Canada put up a stiff fight against top-ranked England before fading in the second half and losing 51-12 in an international women’s rugby test match Sunday.
The third-ranked Canadians led 7-5 early before England pulled ahead — scoring 36 straight points after a Canada try late in the half cut England advantage to 15-12. The Red Roses outscored Canada 31-0 in the second half, taking advantage of their experienced bench and exploiting holes in the Canadian defence.
Canada now faces No. 11 Wales next Sunday in Cardiff, where the Welsh women downed No. 13 South Africa 29-19 on Saturday. Also Saturday, No. 2 New Zealand lost 38-13 to No. 4 France in Pau, meaning a win Sunday would have vaulted Canada into second spot in the rankings
Paige Farries and Sabrina Poulin scored tries for Canada. Brianna Miller added a conversion.
Canadian front-rower Laura Russell came off the bench in the second half to earn her 50th cap.
The Canadians were coming off 15-9 and 26-13 wins over the sixth-ranked U.S. last week in Glendale, Colo., to win the inaugural World Rugby Pacific Four Series. It was the first test matches for both countries since meeting in November 2019 at the Can-Am Series in Chula Vista, Calif.
Sunday’s test was the 10th for England since the pandemic struck. The Red Roses beat New Zealand 56-15 and 43-12 prior to facing Canada.
England controlled from the kickoff and, after a pair of penalties near the Canadian try-line, went over in the fourth minute when centre Helena Rowland’s long pass found Cowell alone on the wing for a 5-0 lead.
Canada fought its way down the length of the field, helped by a driving maul, but botched a lineout near the English try-line after kicking to touch from a penalty. The Canadians laid down a marker by winning a scrum penalty in the 15th minute, only to lose the ensuing lineout.
Farries intercepted an English pass and outraced her chasers to put Canada on the board in the 22nd minute. Miller’s conversion gave Canada a 7-5 lead, the first time England had trailed in the autumn internationals.
Bern bulled her way over in the 29th, bouncing off Canadian No. 8 Gabrielle Senft, after a sniping run by MacDonald opened up the Canadian defence, with the try surviving video review on the grounding. Harrison’s conversion restored England’s lead at 12-7.
A scrum infraction penalty against Canada’s Karen Paquin led to a Harrison penalty and a 15-7 lead in the 35th.
England mishandled the ensuing kickoff and Poulin sliced through the English defence, accelerating past centre Lagi Tuima and beating several other defenders for a fine individual try that cut the lead to 15-12.
Bern, a five-foot-seven 200-pound prop, scored her second try in the 42nd minute, finding a hole in the Canadian line and then running through Alarie and Miller. Harrison’s conversion extended the lead to 27-12.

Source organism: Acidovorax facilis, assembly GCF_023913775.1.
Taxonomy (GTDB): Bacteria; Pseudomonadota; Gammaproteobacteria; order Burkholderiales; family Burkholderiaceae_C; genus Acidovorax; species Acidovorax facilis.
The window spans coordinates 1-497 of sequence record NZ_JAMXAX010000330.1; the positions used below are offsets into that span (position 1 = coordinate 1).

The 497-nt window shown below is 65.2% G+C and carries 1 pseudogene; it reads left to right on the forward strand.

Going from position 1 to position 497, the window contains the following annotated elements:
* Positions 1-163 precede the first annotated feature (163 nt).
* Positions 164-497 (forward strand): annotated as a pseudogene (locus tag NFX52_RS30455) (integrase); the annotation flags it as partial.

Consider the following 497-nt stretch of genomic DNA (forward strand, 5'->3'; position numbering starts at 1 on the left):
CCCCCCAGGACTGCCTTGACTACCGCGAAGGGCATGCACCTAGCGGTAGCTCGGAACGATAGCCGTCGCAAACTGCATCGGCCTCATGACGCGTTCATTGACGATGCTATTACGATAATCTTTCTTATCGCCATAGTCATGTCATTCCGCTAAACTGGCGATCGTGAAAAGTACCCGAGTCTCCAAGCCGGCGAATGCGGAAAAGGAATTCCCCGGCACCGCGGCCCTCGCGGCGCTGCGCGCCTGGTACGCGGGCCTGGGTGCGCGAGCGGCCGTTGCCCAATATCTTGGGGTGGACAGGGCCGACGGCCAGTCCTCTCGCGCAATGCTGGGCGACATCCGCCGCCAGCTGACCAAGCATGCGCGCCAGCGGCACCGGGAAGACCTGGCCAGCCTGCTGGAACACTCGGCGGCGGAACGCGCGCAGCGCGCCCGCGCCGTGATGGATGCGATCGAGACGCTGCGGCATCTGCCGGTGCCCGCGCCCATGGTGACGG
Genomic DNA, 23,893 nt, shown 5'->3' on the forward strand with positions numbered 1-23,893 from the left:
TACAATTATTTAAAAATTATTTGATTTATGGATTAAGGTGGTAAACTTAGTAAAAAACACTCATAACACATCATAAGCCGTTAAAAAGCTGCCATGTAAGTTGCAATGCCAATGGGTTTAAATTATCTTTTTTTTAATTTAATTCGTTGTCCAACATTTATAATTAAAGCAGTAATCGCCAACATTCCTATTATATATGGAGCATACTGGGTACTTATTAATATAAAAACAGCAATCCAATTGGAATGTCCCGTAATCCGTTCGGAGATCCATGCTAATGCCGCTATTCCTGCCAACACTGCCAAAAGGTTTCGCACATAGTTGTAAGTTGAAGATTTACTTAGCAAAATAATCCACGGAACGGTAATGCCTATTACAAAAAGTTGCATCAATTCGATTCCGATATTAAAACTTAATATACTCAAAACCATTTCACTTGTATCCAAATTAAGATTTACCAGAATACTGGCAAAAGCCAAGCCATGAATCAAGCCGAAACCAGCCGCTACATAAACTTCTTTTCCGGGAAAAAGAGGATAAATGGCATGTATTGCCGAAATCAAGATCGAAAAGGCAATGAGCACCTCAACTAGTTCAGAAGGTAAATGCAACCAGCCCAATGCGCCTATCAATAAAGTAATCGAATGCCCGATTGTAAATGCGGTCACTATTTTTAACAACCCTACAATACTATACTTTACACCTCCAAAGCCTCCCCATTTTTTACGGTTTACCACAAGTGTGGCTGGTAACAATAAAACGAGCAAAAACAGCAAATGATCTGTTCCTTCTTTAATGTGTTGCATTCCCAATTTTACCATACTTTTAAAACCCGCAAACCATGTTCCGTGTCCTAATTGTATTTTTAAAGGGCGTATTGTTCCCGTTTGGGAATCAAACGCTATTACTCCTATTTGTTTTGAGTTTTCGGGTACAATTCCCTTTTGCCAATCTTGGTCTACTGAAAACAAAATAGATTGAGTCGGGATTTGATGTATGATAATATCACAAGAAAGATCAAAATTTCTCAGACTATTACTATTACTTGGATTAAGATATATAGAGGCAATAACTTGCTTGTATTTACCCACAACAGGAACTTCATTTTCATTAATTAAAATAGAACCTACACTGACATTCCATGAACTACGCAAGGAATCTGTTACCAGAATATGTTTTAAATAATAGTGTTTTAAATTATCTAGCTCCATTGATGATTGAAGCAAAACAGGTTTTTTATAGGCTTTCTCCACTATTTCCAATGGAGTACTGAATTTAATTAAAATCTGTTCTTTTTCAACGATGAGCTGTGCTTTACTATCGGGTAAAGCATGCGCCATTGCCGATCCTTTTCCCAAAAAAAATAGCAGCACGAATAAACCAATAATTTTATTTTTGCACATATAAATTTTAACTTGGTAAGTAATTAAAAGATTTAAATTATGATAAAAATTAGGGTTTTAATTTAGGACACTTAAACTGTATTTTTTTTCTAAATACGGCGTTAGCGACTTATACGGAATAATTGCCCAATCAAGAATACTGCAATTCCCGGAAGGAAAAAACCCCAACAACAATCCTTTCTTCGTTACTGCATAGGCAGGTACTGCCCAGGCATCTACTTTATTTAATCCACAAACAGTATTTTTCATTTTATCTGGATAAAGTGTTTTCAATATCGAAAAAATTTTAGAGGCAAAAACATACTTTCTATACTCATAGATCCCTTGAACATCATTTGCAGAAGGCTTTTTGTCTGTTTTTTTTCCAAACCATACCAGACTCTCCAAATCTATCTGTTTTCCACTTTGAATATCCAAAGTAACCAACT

Canada’s defence was opened again in the 51st when MacDonald, cutting away from a maul, beat Alex Tessier for a converted try under the posts and a 34-12 lead.
Canadian fly half Emily Belchos de Goede had to come off in the second half for a head injury assessment but was allowed to return.
A long-range Harrison penalty in the 61st made it 37-12 with late tries by Mathews and McDonald, in the 72nd and 76th minutes, padding the lead.
History was against the Canadians.
The Red Roses have now won 17 straight matches and 48 of their last 52 tests, losing only to New Zealand (2016, 2017 and 2019) and France (2018) over that period.
The English women have also won their last 25 tests on home soil, dating back to a 25-20 loss to New Zealand at The Stoop in November 2016.
But the Canadian women came close in their previous meeting, losing 19-17 in July 2019 at the Women’s Rugby Super Series in Chula Vista. Sarah Hunter’s 74th-minute try proved to be the winning margin with Canada’s Sophie de Goede missing a late penalty.
De Goede, a standout against the U.S., did not make the trip to Britain. She headed to Kingston to help Queen’s in the U Sport championship.
The Canadian starting 15 featured seven players with English or French clubs with the entire front row from the Exeter Chiefs.
There was also familiarity in the English ranks. Their matchday 23 included seven players from Saracens, four each from Wasps and Harlequins, and three from Bristol Bears and Loughborough Lightning.
And there was experience in reserve, with the English bench totalling 330 caps.
The women’s teams are preparing for the World Cup in New Zealand, which was supposed to be played this year, but has been pushed back to next October due to the pandemic. Canada is in a group with the U.S., Italy and Japan.